Better off elsewhere: A review of SAii Lagoon Maldives, Curio Collection by Hilton
This post contains references to products from one or more of our advertisers. We may receive compensation when you click on links to those products. For an explanation of our Advertising Policy, visit this page.
To The Point
The new SAii Lagoon Maldives, Curio Collection by Hilton doesn’t really feel like it’s in the Maldives at all. Pros: Quick transfer from Male Airport (MLE) and a decent fitness center. Cons: Busy room decor, expensive and unappetizing food, several miscommunications with the staff and not as budget friendly as it seems.
When the TPG team caught wind of a very reasonably priced points property opening in the Maldives, we were intrigued — to say the least.
For more TPG U.K. news delivered each morning to your inbox, sign up for our daily newsletter.
During a team trip to the Maldives late last year, I was assigned to check out that very property. I had no idea what to expect from this resort, as there was barely any information online about it, and I just couldn’t get a great sense of it from photos on the hotel’s website. So, after three nights at The Westin Maldives, I checked in to the Saii Lagoon Maldives, Curio Collection by Hilton, and what I found was … not exactly the relaxing Maldivian vibe you travel so far to experience.
Ready to plan that bucket-list trip to the Maldives? Visit TPG’s Maldives destination hub for more stories about travelling to the region on points and miles, where to stay and what to do while you’re there.
The SAii Lagoon Maldives is part of Hilton’s Curio Collection and opened in October 2019. We booked the most basic room, a King Sky Room, for $550 (about £420) per night for three nights via hotels.com.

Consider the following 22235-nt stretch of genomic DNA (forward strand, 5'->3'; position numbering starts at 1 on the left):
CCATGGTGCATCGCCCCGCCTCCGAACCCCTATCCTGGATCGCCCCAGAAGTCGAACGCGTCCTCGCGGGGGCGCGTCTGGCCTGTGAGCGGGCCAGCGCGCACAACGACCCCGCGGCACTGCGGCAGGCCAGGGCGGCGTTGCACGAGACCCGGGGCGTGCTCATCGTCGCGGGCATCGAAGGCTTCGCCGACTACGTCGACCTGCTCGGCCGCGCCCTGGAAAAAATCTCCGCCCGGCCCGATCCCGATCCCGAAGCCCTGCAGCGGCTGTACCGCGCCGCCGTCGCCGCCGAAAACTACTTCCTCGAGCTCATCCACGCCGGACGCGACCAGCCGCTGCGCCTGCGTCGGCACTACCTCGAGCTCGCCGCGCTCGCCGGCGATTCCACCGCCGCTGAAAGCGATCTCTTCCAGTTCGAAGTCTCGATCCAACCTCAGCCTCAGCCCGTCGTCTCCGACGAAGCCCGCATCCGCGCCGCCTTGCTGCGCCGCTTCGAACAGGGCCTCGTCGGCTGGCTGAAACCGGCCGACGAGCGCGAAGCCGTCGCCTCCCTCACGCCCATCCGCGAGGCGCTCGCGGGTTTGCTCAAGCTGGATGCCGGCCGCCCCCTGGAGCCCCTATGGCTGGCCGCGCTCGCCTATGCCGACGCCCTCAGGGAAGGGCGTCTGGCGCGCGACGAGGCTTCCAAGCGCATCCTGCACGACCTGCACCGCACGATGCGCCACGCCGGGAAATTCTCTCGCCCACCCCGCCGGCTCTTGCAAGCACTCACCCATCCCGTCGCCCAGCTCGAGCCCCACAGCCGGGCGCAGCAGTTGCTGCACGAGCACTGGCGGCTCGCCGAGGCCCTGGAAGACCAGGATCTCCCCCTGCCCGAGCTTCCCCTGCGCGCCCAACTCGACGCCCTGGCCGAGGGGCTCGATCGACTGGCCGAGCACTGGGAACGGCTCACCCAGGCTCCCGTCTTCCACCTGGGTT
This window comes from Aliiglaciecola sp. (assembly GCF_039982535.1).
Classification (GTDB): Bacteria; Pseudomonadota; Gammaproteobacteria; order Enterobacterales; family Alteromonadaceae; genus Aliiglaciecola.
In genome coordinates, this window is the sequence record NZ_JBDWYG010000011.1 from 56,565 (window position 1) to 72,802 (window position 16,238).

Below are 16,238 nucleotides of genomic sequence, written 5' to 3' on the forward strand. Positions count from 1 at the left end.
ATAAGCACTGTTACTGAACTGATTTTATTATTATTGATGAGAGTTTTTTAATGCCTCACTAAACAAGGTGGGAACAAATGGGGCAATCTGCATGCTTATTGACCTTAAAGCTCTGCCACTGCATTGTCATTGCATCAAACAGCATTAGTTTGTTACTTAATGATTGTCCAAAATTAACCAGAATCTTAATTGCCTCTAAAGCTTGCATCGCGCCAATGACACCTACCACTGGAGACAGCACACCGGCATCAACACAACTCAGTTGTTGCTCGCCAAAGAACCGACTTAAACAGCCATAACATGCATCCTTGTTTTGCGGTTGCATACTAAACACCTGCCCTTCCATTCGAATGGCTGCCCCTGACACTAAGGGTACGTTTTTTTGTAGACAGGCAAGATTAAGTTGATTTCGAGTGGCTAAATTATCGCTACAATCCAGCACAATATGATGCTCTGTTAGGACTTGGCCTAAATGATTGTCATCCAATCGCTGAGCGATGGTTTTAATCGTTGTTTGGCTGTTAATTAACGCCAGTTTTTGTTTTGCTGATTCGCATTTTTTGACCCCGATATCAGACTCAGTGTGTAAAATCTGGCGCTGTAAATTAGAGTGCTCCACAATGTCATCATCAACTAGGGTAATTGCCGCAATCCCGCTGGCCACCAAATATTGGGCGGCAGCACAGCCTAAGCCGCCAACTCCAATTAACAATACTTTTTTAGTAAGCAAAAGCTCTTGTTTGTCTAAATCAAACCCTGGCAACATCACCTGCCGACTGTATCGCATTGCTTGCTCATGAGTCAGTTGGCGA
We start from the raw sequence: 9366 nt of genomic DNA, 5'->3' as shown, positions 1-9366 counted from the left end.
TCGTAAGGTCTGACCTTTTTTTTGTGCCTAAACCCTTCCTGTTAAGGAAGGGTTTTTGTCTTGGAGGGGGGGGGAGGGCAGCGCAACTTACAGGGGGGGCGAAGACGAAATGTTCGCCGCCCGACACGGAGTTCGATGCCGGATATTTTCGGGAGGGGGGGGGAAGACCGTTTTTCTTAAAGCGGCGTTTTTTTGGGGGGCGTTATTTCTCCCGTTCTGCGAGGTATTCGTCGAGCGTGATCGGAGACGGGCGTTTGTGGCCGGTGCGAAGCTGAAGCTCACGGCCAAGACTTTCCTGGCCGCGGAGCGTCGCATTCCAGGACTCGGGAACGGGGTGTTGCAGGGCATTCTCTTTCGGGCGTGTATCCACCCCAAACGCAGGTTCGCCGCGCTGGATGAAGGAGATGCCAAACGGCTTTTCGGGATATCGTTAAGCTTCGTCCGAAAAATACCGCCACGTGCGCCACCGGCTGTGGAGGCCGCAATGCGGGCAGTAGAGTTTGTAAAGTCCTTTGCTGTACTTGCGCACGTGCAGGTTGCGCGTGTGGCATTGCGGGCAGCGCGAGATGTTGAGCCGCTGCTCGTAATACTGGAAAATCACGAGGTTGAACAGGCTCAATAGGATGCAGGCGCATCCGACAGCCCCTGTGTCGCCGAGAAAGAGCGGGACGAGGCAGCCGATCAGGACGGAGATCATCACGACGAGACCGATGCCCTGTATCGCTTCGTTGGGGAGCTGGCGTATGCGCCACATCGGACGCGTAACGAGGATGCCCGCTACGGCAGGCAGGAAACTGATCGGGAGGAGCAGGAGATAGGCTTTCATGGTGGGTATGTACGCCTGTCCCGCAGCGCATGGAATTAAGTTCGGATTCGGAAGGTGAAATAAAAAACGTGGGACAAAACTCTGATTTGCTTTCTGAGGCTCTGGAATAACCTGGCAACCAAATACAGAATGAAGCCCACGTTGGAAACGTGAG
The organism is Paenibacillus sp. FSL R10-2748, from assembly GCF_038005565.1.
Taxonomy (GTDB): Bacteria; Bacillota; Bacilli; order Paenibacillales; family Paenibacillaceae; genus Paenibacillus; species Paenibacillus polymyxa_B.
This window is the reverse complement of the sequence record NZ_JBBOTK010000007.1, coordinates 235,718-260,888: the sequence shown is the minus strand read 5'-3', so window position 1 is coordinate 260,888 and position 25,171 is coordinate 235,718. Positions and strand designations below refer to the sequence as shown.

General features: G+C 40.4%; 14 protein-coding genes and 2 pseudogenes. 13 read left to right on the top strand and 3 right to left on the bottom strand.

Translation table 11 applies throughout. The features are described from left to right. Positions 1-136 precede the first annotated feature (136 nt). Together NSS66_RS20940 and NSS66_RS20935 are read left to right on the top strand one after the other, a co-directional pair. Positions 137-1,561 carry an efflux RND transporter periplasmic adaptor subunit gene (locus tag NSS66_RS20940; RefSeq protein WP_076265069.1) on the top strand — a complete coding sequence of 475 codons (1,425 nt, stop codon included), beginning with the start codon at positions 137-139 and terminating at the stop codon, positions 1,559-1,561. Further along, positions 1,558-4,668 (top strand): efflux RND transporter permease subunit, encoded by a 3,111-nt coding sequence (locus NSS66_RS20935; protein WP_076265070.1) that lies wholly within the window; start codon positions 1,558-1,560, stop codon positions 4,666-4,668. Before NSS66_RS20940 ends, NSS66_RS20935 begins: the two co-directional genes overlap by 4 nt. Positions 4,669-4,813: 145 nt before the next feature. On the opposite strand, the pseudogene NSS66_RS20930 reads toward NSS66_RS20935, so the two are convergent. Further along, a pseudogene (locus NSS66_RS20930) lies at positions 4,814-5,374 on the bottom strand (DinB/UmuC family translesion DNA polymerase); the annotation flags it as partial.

I have Diamond status with Hilton but because we didn’t book directly, the benefits didn’t transfer over — except for free breakfast. More on that in a second.
If you’re looking to use points for a stay like this, you can expect to pay at least 85,000 points per night.
One of the biggest pros about SAii Lagoon is that it’s only a 15-minute speedboat ride from Malé’s Velana International Airport (MLE). This is great news if you’re not a fan of seaplanes (or their fees) and also gives you greater flexibility if the weather isn’t great. Trans Maldivian Airways, which operates the seaplanes throughout the Maldives, will halt flights if there’s bad weather. If the weather during my trip was any indication, that’s a high possibility.
To arrange your speedboat ride, contact SAii Lagoon ahead of time. I emailed them at email@example.com.
Virtually all hotels in the Maldives occupy their own islands, but SAii shares one both with the Hard Rock Hotel and a marina with some shops, restaurants and a spa.
As I’d quickly find out, SAii relies on the marina for a lot of its facilities and activities.